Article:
After it emerged last week that he had used Therapeutic Use Exemptions (TUEs) to enable him to take cortisone injections, Lieuwe Westra has admitted to using the painkiller tramadol and caffeine pills as performance enhancing aids. The revelations come from Westra’s new autobiography, 'The Beast', which is due to be released on Tuesday.
In the book, Westra describes how, prior to the individual time trial at the 2016 Three Days of De Panne, he took a tramadol tablet and a 600mg caffeine pill – the equivalent of six cups of coffee.
The tramadol helped him to push his pain threshold in the 14.2-kilometre time trial, while the caffeine was for more energy. Westra eventually finished third in the time trial, three seconds behind stage winner Maciej Bodnar, which was enough to seal him the overall win.
Asked by Dutch publication Volkskrant if his so-called 'grey area' methods were excessive, Westra said no.
"People say: 'why do you use tramadol? Why a puffer? You do not have asthma anyway'," he told the newspaper. "The answer is simple: because it is allowed and because you will perform better. And if I do not, someone else will. That's what a cyclist thinks."
Neither caffeine nor tramadol is on the World Anti-Doping Agency's list of banned substances but both are on the monitored list. Caffeine was once banned but was removed in 2003 to prevent athletes who consume coffee, tea or certain fizzy drinks from testing positive.
Tramadol has never been on the banned list but its use has been a contentious issue, particularly in cycling. There have been accusations of misuse of the drug and some have linked it to causing crashes. A month after he was appointed last autumn, UCI president David Lappartient spoke of his desire to have the painkiller banned by 2019.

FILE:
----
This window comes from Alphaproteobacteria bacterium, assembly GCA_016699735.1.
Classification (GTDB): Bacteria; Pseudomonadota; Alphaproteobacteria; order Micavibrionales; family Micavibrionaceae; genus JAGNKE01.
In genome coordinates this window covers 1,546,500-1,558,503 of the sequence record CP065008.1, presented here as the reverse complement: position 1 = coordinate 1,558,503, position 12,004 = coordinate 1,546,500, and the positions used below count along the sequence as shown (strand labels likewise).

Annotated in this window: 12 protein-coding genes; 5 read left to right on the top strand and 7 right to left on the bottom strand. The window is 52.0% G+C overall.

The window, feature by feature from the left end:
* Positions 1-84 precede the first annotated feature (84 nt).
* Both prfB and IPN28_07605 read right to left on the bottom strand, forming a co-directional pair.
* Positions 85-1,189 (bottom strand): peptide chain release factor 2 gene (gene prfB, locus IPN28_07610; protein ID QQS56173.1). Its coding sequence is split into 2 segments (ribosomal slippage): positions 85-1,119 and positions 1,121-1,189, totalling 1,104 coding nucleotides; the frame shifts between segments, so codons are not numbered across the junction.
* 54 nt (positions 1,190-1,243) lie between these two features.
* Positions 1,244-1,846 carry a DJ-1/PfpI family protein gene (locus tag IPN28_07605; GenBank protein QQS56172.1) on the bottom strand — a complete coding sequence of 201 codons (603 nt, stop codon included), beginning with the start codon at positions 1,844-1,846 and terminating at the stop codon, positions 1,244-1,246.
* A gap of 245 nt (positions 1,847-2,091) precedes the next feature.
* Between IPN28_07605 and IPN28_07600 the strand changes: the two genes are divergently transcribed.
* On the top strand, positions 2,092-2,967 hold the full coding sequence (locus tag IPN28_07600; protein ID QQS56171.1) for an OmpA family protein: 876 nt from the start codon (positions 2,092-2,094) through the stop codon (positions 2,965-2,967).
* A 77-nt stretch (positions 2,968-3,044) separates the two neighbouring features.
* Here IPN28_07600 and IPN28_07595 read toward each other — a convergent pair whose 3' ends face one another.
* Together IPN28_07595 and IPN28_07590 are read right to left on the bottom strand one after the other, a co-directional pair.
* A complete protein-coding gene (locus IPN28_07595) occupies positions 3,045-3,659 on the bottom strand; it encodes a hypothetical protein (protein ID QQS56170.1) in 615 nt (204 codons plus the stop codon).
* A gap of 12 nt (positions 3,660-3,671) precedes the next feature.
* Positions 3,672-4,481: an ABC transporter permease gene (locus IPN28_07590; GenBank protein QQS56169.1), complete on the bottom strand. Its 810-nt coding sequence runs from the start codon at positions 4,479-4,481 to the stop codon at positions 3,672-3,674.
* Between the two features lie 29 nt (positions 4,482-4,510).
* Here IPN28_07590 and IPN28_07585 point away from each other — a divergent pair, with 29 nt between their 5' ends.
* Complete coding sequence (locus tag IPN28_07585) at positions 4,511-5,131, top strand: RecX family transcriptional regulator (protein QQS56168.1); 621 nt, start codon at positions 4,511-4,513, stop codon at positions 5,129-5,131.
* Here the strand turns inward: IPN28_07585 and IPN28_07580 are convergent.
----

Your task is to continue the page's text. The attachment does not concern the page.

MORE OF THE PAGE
When Westra admitted using cortisone the Astana team claimed it was 'surprised', saying that "forbidden drugs are never and will never be provided to any rider." The team also warned it could "demand financial compensation from the rider, since the use of doping is strictly prohibited by the internal regulations of the team, which is signed by each rider."
Buying races to boost contract value
According to Volkskrant, Westra also admitted to buying his first professional victory at the 2009 Arno Wallaard Memorial. Racing in his first season at ProTour level with Vacansoleil, he beat German Eric Baumann in a two-up sprint.
"'Make sure there is a victory behind your name, Lieuwe, if necessary you pay for it because you always earn it back from your contract negotiations'," Westra recalled the advice his teammate Aart Vierhouten gave him.
"The time had come during the Arno Wallaard Memorial. I was away with a German sprinter, Eric Baumann. I would lose anyway and risked it. 'A thousand?' I called. He nodded. It was that simple."
In the interview with Volkskrant, Westra maintained that he hadn’t done anything wrong and that neither case was cheating.